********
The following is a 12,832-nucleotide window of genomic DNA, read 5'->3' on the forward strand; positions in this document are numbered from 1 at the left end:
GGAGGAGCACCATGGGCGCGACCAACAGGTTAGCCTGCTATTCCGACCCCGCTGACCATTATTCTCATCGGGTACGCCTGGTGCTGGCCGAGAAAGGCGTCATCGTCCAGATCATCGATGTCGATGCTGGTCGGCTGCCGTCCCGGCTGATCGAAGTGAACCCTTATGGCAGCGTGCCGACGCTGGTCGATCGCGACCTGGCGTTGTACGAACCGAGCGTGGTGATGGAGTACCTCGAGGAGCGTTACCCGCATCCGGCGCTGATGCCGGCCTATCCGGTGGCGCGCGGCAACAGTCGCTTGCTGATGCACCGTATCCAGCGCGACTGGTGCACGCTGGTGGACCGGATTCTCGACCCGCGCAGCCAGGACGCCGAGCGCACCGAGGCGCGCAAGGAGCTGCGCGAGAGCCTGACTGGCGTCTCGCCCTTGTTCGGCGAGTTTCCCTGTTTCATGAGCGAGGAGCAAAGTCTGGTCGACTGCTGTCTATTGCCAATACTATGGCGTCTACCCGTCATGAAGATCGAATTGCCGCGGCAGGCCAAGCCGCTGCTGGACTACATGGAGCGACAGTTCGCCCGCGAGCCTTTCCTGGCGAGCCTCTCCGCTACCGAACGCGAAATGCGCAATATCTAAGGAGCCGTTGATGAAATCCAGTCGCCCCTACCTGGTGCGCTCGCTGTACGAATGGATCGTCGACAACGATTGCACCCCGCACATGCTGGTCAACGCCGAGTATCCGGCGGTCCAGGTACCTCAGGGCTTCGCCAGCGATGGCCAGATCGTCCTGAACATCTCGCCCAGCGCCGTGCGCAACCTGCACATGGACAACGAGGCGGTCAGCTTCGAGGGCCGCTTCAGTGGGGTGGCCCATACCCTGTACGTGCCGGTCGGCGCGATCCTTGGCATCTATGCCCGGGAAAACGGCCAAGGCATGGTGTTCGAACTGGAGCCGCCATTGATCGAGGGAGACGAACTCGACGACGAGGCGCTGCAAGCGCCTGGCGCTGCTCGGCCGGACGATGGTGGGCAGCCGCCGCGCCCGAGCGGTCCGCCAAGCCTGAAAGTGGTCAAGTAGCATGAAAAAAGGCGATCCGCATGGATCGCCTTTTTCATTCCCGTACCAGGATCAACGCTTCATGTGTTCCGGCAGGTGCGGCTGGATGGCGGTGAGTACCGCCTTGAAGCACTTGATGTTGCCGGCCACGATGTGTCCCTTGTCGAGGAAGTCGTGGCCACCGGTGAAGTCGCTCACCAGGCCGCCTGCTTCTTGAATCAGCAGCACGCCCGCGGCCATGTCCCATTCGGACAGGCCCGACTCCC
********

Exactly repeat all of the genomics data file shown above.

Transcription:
The following is a 12,832-nucleotide window of genomic DNA, read 5'->3' on the forward strand; positions in this document are numbered from 1 at the left end:
GGAGGAGCACCATGGGCGCGACCAACAGGTTAGCCTGCTATTCCGACCCCGCTGACCATTATTCTCATCGGGTACGCCTGGTGCTGGCCGAGAAAGGCGTCATCGTCCAGATCATCGATGTCGATGCTGGTCGGCTGCCGTCCCGGCTGATCGAAGTGAACCCTTATGGCAGCGTGCCGACGCTGGTCGATCGCGACCTGGCGTTGTACGAACCGAGCGTGGTGATGGAGTACCTCGAGGAGCGTTACCCGCATCCGGCGCTGATGCCGGCCTATCCGGTGGCGCGCGGCAACAGTCGCTTGCTGATGCACCGTATCCAGCGCGACTGGTGCACGCTGGTGGACCGGATTCTCGACCCGCGCAGCCAGGACGCCGAGCGCACCGAGGCGCGCAAGGAGCTGCGCGAGAGCCTGACTGGCGTCTCGCCCTTGTTCGGCGAGTTTCCCTGTTTCATGAGCGAGGAGCAAAGTCTGGTCGACTGCTGTCTATTGCCAATACTATGGCGTCTACCCGTCATGAAGATCGAATTGCCGCGGCAGGCCAAGCCGCTGCTGGACTACATGGAGCGACAGTTCGCCCGCGAGCCTTTCCTGGCGAGCCTCTCCGCTACCGAACGCGAAATGCGCAATATCTAAGGAGCCGTTGATGAAATCCAGTCGCCCCTACCTGGTGCGCTCGCTGTACGAATGGATCGTCGACAACGATTGCACCCCGCACATGCTGGTCAACGCCGAGTATCCGGCGGTCCAGGTACCTCAGGGCTTCGCCAGCGATGGCCAGATCGTCCTGAACATCTCGCCCAGCGCCGTGCGCAACCTGCACATGGACAACGAGGCGGTCAGCTTCGAGGGCCGCTTCAGTGGGGTGGCCCATACCCTGTACGTGCCGGTCGGCGCGATCCTTGGCATCTATGCCCGGGAAAACGGCCAAGGCATGGTGTTCGAACTGGAGCCGCCATTGATCGAGGGAGACGAACTCGACGACGAGGCGCTGCAAGCGCCTGGCGCTGCTCGGCCGGACGATGGTGGGCAGCCGCCGCGCCCGAGCGGTCCGCCAAGCCTGAAAGTGGTCAAGTAGCATGAAAAAAGGCGATCCGCATGGATCGCCTTTTTCATTCCCGTACCAGGATCAACGCTTCATGTGTTCCGGCAGGTGCGGCTGGATGGCGGTGAGTACCGCCTTGAAGCACTTGATGTTGCCGGCCACGATGTGTCCCTTGTCGAGGAAGTCGTGGCCACCGGTGAAGTCGCTCACCAGGCCGCCTGCTTCTTGAATCAGCAGCACGCCCGCGGCCATGTCCCATTCGGACAGGCCCGACTCCC